I also must point out that two of our longtime supporters and partners stepped forward with very generous gifts to help fund what the Legislature did not.
Most of you know that these buildings have been high priorities for a number of years, but these construction projects are expensive and virtually impossible for us to build without state funds.
So, needless to say, we were thrilled when the Legislature authorized bonds last spring for higher education construction for the first time since 2006.
We are in the process of hiring architects and construction companies.
We expect to present design development documents to The Texas State University System Board of Regents in May 2016.
Three to six months after that, we should be ready to begin construction on both buildings.
And these projects will take about three years to complete.
During that time we will move forward on plans to relocate programs, and to launch high priority academic programs, such as civil and environmental engineering and civil and environmental engineering technology.
The new health professions building will allow us to move physical therapy, respiratory care, and communication disorders to the Round Rock Campus.
This new space will also allow those three programs to expand enrollment by about 35 percent.
And this building will put us a step closer to achieving our long-range goal of moving all units within the College of Health Professions to Round Rock.
It bears repeating that these construction projects are being built with the help of very generous donors.
Our longtime friends and multi-million dollar supporters, Drs. Bruce and Gloria Ingram and the company they founded, Ingram Readymix, gave 7.1 million dollars toward constructing and equipping research facilities for the new engineering and science building.
And the St. David’s Foundation, the organization with whom we’ve had a strong partnership for many years and which has donated more than 8 million dollars to our programs in the St. David’s School of Nursing, gave 5 million dollars toward the health professions construction project at the Round Rock Campus.
What’s more is the 5 million dollar gift from the St. David’s Foundation and 5 million dollars of the total gift from the Ingrams are eligible to be matched, dollar-for-dollar, through the Texas Research Incentive, or TRIP Program, which effectively means we realized 22.1 million dollars for these two projects.
Now, looking at the larger picture of space needs, our ongoing challenge is to methodically build new facilities, renovate older facilities, and purchase existing buildings to help us accommodate our growing student population and research activities.
Last year we purchased a building in San Marcos to support the College of Applied Arts.
And this academic year we are working toward leasing then buying a building to help the College of Liberal Arts.
Also, the Sabinal Building is undergoing a major renovation for the College of Fine Arts and Communication.
And when that project is completed in May 2016, more renovations will begin in the Joanne Cole Mitte Building.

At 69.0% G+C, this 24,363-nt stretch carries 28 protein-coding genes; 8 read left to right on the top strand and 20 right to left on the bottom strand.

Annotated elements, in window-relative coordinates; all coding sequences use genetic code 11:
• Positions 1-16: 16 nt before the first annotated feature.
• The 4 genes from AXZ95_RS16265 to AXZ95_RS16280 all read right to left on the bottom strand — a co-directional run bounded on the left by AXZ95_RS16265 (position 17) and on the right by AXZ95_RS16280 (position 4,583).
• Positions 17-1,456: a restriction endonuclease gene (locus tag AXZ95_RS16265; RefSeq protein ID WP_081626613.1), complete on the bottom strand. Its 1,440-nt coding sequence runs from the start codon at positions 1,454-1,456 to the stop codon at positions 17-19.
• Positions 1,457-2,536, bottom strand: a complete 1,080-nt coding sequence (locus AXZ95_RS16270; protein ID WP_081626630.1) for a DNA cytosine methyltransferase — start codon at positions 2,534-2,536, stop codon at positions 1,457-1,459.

Finally, we have begun a planning process to turn the Strahan Coliseum building into a University Events Center.
And in this renovation we will move the Department of Athletics out of Jowers, thereby creating considerably more space for the College of Education in Jowers.
We will also expand the coliseum itself so that we can accommodate many more guests at our graduation ceremonies, because as our student body grows so does attendance at graduation.
This fall, we are very likely to exceed 37,500 students.
Even before our spring semester ended, we had received in excess of 27,000 freshman applications, which was 13 percent more than we had received a year earlier.
In addition to adding academic space, another residence hall is now under construction.
When it becomes operational for fall 2016, the Moore Street project will be the third residence hall complex we’ve opened since 2012.
I should also note that, even as we build new halls, we are committed to keeping housing affordable, and maintaining the whole spectrum of price points that has historically characterized our housing options.
Two other highly visible projects underway now are the new pedestrian mall replacing Bobcat Trail and the major update to Jones Dining Hall.
STAR Park, which isn’t quite 3 years old, is undergoing an expansion that will add 16,000 square feet to the facility.
This project comes on the heels of a buildout of the last 6,000 square feet of lab and office space that was just completed this summer.
That means the research park will have gone from 14,000 square feet when it opened in November 2012 to 36,000 square feet when the expansion is completed in the summer of 2016.
And two-thirds of the most recently built space is already taken.
The park, where we grow and commercialize technology start-ups, continues to shine a light on research partnerships with our faculty. These partnerships not only benefit our university, but benefit the San Marcos area and Central Texas region.
* * *
Besides having new or renovated spaces to look forward to in the coming year, we have other causes for celebration.
In fact, we’ll have several noteworthy milestones to commemorate this academic year.
The first will be September 23rd, when we celebrate the 25th anniversary of the Alkek Library.
The celebration will kick off with a re-enactment of the 1990 symbolic move to the new building.
We also will celebrate the 20th anniversary of the Tomás Rivera Mexican American Children’s Book Award.
The first event to mark this occasion will be a conference on Mexican-American children’s literature on September 25th, which will be followed on September 26th with a literature fair at the San Marcos Public Library.
Another fall event will be the 10th anniversary celebration of the Round Rock Campus, which will be held on October 14th.